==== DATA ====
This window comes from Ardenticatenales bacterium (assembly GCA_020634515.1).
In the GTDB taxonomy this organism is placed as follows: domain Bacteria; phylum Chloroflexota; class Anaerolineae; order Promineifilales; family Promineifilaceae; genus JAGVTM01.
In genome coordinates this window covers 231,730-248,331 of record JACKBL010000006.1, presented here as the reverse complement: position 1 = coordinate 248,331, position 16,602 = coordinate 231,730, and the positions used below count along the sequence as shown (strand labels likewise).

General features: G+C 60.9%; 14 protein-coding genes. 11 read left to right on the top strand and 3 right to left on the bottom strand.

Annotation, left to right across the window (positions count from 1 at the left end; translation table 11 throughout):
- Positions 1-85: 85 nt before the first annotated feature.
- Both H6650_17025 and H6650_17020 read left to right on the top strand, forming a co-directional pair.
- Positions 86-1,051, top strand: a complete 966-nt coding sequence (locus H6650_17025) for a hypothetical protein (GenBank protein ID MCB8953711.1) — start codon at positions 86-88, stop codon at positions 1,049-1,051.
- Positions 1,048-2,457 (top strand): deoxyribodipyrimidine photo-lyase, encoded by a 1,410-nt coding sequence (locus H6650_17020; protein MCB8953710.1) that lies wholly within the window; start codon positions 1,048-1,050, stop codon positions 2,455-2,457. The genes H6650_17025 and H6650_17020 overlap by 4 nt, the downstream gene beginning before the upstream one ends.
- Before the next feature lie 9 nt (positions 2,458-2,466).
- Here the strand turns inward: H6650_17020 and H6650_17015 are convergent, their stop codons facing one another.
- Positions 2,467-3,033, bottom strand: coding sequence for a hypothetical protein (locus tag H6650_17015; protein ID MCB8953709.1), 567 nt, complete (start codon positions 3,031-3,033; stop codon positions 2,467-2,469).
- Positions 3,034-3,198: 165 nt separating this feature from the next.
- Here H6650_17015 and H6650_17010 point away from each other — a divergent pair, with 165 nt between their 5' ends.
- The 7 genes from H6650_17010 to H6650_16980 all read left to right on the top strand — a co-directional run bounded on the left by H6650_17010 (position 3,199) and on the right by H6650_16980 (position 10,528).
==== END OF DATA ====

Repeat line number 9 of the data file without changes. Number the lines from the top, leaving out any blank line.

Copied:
- Positions 1,048-2,457 (top strand): deoxyribodipyrimidine photo-lyase, encoded by a 1,410-nt coding sequence (locus H6650_17020; protein MCB8953710.1) that lies wholly within the window; start codon positions 1,048-1,050, stop codon positions 2,455-2,457. The genes H6650_17025 and H6650_17020 overlap by 4 nt, the downstream gene beginning before the upstream one ends.